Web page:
King on Screen Movie Review

Written by Stephen McClurg

Released by Dark Star Pictures

king on screen poster large

Directed by Daphné Baiwir
2022, 105 minutes, Rated TV-14
Released on August 11th, 2023

Mike Flanagan
Greg Nicotero
James Caan
Frank Darabont
André Øvredal
Amy Irving
Jeffrey DeMunn
Taylor Hackford
Tom Holland
Mick Garris

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King on Screen opens with the framing device of a town that represents the King Macroverse with allusions to novels, characters, and films filling every corner of the frame. Though it might be a reference to the wraparound in Cat’s Eye (1985), which is similar but on a much smaller scale, the effect here will either feel like a Marvel Multiverse Easter egg hunt or a pop culture nightmare. Maybe, unintentionally, it reproduces what it was like growing up in the Silver Age of horror with the explosion of King and the dual markets of horror paperbacks and videocassettes. Every house seemed to have the books, and even the Night Shift hand would stare down from shelves next to toilet paper and aspirin. King was in TV ads. The movies were at the dollar theater down the road, filling the shelves of the mom-and-pop video mart, and playing nonstop in our living rooms thanks to cable TV. In elementary school, even the Weekly Reader featured King. The cover had him on a motorcycle outside his beautiful house in Maine with the spidery Gothic fence. We were given this to read while his books were getting removed from the school libraries. He was as ubiquitous as the Big Mac and fries he may regret once comparing himself to.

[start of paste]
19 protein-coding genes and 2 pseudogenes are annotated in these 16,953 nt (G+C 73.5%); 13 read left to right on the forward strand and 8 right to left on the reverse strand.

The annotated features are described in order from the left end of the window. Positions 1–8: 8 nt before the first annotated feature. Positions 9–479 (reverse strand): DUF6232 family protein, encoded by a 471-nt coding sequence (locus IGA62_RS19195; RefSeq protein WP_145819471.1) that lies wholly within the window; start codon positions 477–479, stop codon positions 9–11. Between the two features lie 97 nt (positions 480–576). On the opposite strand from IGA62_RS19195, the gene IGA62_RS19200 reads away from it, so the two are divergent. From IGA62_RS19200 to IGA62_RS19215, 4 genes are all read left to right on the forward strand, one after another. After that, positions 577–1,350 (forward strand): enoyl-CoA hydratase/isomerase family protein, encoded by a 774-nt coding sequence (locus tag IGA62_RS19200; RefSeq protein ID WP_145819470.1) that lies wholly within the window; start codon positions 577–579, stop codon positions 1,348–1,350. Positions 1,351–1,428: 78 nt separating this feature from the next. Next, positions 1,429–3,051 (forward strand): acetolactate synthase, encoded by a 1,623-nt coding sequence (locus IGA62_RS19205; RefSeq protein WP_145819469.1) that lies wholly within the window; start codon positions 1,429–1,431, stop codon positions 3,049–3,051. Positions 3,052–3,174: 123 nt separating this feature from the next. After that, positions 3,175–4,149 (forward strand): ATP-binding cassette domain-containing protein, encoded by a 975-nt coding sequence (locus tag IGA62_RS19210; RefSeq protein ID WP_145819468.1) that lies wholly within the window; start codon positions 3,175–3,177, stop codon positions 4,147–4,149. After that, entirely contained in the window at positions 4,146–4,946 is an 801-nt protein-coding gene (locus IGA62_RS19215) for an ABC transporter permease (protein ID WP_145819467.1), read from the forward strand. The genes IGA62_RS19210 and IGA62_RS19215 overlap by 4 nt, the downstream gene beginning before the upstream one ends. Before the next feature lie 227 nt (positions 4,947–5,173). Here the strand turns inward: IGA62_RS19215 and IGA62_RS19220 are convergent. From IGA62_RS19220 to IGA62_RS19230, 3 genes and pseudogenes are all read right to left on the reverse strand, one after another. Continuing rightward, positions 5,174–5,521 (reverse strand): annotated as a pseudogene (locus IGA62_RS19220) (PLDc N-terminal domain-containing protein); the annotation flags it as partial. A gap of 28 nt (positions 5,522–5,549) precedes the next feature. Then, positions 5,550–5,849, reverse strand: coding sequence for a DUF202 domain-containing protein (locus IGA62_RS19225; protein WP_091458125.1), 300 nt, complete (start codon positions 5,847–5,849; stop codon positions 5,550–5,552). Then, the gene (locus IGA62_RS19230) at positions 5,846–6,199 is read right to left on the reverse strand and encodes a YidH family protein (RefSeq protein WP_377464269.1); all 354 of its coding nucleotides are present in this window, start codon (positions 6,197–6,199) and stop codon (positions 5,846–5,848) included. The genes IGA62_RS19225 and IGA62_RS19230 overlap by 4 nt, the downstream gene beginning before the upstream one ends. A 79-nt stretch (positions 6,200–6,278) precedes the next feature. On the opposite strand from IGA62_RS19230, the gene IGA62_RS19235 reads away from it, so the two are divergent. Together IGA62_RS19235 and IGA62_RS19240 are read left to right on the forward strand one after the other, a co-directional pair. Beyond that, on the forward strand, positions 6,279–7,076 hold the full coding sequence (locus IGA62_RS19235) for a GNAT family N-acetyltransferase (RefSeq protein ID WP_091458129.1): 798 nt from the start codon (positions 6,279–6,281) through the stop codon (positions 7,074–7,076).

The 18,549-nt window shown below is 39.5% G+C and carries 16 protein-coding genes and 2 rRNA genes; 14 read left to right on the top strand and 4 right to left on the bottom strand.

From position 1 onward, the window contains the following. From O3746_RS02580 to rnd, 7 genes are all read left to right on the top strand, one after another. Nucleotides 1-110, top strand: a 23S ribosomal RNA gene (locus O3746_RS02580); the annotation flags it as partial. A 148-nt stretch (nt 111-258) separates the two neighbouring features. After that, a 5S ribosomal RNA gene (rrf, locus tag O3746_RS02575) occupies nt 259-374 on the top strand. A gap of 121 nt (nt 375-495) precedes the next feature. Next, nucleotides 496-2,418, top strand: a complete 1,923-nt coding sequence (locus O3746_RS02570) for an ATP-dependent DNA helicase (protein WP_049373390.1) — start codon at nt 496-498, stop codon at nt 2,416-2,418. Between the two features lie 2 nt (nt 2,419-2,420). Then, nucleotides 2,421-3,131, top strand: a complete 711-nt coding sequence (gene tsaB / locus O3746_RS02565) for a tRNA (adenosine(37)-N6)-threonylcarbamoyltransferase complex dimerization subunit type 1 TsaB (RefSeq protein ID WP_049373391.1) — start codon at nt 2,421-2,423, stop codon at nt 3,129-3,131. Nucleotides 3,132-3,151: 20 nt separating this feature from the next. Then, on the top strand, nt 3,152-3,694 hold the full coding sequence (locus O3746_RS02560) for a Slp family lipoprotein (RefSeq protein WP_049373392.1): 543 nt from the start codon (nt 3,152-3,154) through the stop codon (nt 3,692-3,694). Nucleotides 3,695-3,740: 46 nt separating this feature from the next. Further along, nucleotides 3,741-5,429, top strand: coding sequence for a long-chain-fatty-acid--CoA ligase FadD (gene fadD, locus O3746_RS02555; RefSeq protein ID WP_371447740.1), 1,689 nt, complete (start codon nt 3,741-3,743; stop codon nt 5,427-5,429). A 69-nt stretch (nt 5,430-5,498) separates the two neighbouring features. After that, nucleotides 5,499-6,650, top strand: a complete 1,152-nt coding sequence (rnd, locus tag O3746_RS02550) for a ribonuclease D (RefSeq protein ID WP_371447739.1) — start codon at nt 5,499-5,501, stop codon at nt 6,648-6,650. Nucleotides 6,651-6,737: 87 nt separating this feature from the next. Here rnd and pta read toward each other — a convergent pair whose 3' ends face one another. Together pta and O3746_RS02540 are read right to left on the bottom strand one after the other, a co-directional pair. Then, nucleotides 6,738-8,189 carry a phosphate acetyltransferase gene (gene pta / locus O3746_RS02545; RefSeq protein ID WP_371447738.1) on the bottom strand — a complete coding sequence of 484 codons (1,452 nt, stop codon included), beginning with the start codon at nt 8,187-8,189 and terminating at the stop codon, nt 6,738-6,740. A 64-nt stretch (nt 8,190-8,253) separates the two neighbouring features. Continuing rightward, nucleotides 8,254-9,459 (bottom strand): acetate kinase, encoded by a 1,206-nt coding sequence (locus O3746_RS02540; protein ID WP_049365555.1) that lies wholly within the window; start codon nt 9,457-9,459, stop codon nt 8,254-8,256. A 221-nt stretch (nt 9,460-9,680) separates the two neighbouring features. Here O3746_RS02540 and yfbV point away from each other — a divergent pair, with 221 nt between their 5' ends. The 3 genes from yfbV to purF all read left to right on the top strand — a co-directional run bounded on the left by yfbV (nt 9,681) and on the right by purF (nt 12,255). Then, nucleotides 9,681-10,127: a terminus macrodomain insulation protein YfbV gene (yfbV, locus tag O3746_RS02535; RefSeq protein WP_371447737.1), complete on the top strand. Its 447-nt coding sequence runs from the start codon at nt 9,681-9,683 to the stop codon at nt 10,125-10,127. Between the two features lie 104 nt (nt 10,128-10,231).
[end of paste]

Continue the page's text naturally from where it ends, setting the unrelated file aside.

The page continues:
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The amount of material alone makes this a difficult project to pull off, much less to complete while pleasing anything but a minority of fans. Given that King on Screen is mostly talking heads in an age of more exploratory documentaries like Room 237 (2012) and Lynch/Oz (2022), the Constant Reader or Constant Viewer of horror may not gain much from it. Since King is an icon of American culture and horror, it’s especially worth a view if one is new to the genre, new to the author, or just a passing fan.

Most of the writers and directors in the documentary found King through the book covers or the promised scares and transgressions offered by the movies. Many participated in shared cultural experiences, maybe best exemplified best in King features like Stand By Me (1986), The Shawshank Redemption (1994) or the TV miniseries events, the kind rarely enjoyed these days on such a scale. What keeps most of these creators engaged are King’s characters and his commentary on America. Stand By Me, as a common touchstone, shows King’s enduring ability to speak to and about kids, especially outcasts, which has transferred to Stranger Things, and then fed back into King’s universe with the newest iteration of IT (2017).